I was not aware how customisable InfoQube was until I went looking for the command to set up keyboard shortcuts.  In the sub menu there was an entry called ‘Customize’ (pardon the Americanism but that’s the way its spelled in the program).  This is a key feature and shouldn’t be hidden away in a sub menu.  Once I found out what it was capable of I dragged it up one level onto the ‘Tools’ menu between ‘Help’ and ‘Options …’ where I would have expected to find it in the first place.

I then butchered the interface until I was comfortable with it.

I am now using the cut down interface.  I have deleted many of the capabilities of the program, the things I am not interested in.

  • Like Pivot Tables and Pivot charts, since Microsoft Office is no longer installed on my system I can’t use these anyway.
  • Like sending e-mail to InfoQube, someday I may want the capability to send information to my InfoQube database from anywhere or for others to do so but for now I’m not interested.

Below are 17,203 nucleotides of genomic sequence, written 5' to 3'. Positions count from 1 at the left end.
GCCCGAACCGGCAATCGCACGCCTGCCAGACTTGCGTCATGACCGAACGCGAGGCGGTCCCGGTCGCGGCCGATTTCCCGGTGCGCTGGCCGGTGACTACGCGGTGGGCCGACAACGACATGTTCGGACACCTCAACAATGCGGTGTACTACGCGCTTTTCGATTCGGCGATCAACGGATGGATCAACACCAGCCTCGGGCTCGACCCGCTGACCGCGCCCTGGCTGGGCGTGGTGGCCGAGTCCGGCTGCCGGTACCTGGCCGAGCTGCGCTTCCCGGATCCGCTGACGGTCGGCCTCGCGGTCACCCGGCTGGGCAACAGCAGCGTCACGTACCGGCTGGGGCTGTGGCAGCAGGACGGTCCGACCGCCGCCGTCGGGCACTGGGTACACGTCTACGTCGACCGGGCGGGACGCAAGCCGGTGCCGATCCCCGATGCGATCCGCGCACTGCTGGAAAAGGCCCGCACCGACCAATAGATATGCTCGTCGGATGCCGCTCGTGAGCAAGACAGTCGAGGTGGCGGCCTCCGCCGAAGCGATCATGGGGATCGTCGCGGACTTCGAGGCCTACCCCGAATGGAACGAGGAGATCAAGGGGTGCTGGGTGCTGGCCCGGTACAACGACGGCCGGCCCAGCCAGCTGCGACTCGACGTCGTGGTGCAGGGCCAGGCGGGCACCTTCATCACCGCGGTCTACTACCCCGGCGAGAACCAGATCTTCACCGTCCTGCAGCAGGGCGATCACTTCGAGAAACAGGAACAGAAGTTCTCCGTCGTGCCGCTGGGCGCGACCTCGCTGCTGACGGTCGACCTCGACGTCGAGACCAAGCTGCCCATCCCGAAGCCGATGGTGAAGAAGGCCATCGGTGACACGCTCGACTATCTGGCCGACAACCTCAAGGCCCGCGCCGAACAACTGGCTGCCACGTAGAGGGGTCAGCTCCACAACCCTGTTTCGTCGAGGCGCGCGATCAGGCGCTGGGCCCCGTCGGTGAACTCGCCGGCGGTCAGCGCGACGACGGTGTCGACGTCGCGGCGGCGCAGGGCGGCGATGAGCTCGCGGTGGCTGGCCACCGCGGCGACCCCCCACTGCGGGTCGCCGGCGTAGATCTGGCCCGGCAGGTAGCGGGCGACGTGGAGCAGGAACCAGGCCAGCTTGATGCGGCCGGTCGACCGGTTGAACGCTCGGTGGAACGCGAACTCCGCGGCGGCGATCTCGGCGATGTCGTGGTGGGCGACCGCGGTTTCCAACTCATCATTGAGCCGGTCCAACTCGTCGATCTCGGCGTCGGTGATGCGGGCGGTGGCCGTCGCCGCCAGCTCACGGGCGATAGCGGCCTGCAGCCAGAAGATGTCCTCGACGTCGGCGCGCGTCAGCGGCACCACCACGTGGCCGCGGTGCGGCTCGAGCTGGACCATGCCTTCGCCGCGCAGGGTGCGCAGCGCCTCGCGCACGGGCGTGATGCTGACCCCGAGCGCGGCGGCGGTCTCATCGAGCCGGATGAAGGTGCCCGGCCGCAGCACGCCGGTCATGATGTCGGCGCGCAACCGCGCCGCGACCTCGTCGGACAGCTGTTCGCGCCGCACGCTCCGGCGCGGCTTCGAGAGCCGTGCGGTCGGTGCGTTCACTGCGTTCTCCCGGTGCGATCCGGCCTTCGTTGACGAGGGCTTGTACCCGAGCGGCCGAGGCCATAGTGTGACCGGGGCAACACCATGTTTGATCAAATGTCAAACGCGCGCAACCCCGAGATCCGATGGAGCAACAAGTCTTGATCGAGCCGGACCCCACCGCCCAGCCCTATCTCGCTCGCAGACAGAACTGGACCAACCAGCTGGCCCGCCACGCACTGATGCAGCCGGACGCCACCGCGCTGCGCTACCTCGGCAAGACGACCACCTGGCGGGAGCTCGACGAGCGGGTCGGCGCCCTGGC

• Like Gantt Charts, maybe one day I will have to manage a project and if that is the case then I will be grateful for this capability but for now its something I don’t need.

These facilities are still there, they have just been deleted from the user interface.  If they are ever needed then they could easily be re-introduced.

Without all the stuff I don’t need and with the stuff I do need re-arranged I have a sensible manageable, comprehensible (to me) interface.  Actually I haven’t taken that much out, but in the process of re-arranging things I became much more familiar with where things are.  I have assigned a new set of keyboard shortcuts so that the operations which are common to the other programs I use are now in familiar locations where my fingers can find them on their own without too much thought.

So, what have I got left ?